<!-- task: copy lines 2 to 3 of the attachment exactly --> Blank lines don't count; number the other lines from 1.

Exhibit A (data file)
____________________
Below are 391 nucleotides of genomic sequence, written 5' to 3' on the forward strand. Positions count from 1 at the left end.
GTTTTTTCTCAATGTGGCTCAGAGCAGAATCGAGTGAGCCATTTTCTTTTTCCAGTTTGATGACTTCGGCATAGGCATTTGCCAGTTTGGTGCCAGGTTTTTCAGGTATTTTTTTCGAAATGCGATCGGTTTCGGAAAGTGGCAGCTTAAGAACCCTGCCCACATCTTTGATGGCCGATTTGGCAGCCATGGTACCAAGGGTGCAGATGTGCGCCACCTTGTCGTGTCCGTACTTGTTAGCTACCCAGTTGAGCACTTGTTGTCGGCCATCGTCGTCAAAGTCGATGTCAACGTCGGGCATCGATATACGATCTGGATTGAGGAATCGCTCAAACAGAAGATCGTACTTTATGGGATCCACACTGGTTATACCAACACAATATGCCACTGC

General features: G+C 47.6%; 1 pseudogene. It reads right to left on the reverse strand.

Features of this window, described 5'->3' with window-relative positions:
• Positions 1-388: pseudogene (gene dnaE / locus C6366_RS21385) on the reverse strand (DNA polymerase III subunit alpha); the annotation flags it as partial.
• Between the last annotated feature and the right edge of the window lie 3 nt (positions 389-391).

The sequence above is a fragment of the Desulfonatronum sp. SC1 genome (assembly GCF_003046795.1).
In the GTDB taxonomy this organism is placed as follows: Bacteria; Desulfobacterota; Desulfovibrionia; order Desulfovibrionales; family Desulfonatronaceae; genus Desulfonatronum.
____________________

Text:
GTTTTTTCTCAATGTGGCTCAGAGCAGAATCGAGTGAGCCATTTTCTTTTTCCAGTTTGATGACTTCGGCATAGGCATTTGCCAGTTTGGTGCCAGGTTTTTCAGGTATTTTTTTCGAAATGCGATCGGTTTCGGAAAGTGGCAGCTTAAGAACCCTGCCCACATCTTTGATGGCCGATTTGGCAGCCATGGTACCAAGGGTGCAGATGTGCGCCACCTTGTCGTGTCCGTACTTGTTAGCTACCCAGTTGAGCACTTGTTGTCGGCCATCGTCGTCAAAGTCGATGTCAACGTCGGGCATCGATATACGATCTGGATTGAGGAATCGCTCAAACAGAAGATCGTACTTTATGGGATCCACACTGGTTATACCAACACAATATGCCACTGC

General features: G+C 47.6%; 1 pseudogene. It reads right to left on the reverse strand.